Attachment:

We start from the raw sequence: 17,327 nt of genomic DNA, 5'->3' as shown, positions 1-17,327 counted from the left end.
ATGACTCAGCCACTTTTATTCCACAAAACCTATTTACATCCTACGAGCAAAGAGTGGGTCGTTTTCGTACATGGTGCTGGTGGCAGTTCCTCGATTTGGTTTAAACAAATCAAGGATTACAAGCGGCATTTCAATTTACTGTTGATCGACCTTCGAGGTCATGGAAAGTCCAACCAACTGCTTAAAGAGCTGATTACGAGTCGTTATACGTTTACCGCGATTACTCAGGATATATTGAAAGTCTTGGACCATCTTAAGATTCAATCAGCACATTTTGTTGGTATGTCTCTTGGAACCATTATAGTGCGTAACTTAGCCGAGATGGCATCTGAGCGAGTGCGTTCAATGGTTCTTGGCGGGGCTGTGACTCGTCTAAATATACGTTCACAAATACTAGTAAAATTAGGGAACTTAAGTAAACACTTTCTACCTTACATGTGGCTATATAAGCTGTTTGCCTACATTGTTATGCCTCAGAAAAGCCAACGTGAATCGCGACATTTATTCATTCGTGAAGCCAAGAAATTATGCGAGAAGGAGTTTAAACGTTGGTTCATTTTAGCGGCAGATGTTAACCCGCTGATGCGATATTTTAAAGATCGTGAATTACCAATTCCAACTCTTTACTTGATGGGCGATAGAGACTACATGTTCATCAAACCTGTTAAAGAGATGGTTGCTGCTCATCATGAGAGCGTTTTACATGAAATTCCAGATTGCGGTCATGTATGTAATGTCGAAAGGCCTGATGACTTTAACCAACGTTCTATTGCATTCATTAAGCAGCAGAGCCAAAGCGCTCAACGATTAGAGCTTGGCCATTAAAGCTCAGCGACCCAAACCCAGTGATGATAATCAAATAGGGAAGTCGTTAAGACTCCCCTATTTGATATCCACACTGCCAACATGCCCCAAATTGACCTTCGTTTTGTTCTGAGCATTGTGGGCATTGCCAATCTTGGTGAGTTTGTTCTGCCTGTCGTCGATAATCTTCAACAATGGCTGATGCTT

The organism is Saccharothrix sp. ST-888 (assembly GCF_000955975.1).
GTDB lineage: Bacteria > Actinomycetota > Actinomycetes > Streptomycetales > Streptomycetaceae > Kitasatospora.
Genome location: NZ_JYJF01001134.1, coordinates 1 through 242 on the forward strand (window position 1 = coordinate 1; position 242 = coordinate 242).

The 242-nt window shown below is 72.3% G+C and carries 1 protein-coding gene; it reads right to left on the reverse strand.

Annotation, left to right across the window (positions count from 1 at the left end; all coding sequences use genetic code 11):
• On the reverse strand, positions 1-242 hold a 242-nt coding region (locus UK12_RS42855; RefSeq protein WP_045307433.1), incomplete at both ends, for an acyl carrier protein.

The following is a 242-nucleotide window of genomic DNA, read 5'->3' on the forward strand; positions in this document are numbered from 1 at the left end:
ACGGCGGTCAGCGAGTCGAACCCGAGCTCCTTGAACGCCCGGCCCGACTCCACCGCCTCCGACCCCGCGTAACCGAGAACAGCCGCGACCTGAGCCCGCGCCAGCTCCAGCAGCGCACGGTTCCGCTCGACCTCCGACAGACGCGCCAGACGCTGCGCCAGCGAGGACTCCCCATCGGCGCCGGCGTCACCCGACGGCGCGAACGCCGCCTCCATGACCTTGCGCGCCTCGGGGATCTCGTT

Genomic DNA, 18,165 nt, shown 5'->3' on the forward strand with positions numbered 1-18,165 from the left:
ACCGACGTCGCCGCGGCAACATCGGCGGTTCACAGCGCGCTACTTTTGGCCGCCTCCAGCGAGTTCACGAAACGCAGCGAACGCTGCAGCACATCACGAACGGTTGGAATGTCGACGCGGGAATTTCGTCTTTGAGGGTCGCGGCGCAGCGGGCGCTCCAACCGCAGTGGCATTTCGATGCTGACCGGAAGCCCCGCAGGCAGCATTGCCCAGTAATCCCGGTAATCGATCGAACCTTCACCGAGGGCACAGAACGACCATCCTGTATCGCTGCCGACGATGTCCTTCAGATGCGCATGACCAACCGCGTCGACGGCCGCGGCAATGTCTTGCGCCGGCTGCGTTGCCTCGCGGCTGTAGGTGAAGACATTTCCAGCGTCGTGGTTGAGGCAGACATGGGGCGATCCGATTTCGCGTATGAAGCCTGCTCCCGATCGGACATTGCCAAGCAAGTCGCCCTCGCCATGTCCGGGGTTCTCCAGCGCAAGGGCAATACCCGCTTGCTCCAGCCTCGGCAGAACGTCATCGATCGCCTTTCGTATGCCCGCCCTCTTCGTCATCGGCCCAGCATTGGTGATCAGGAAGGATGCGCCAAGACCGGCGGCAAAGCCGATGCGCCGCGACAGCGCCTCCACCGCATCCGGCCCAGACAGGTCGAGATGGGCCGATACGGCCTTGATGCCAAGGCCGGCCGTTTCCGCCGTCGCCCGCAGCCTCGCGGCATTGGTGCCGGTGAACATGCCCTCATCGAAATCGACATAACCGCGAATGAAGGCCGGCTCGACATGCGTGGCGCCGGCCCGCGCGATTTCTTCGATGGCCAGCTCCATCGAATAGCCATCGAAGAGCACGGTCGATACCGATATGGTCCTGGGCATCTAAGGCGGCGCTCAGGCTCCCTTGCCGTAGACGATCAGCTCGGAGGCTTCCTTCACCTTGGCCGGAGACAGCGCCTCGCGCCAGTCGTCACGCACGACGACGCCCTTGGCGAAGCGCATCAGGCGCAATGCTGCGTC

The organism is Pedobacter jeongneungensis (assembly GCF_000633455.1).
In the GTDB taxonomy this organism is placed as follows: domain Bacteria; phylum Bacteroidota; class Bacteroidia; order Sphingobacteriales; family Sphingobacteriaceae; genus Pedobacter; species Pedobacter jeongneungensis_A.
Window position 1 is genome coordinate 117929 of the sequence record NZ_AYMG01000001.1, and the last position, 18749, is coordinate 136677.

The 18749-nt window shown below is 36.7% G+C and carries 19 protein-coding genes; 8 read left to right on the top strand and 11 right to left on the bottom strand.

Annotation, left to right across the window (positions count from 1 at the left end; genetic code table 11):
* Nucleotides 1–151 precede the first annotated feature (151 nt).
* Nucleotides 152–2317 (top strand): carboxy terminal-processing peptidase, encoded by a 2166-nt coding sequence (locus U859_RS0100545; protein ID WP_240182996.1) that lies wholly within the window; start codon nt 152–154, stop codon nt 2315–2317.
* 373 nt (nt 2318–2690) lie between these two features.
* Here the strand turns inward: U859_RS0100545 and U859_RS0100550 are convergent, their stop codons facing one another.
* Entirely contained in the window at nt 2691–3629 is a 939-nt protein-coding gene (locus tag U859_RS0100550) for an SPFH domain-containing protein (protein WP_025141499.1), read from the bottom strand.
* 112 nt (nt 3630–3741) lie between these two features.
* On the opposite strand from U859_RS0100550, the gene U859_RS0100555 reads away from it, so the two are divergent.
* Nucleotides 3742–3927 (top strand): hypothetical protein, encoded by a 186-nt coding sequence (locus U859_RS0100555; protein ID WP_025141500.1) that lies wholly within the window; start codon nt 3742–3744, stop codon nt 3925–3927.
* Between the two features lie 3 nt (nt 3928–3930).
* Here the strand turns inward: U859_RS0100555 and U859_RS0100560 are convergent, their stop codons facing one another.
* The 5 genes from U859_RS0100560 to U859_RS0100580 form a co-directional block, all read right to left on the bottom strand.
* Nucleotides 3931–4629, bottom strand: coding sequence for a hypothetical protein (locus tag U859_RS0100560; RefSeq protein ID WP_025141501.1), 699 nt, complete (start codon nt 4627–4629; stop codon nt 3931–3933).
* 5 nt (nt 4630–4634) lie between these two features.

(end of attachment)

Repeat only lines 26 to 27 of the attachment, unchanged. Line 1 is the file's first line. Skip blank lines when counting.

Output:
* Between the two features lie 3 nt (nt 3928–3930).
* Here the strand turns inward: U859_RS0100555 and U859_RS0100560 are convergent, their stop codons facing one another.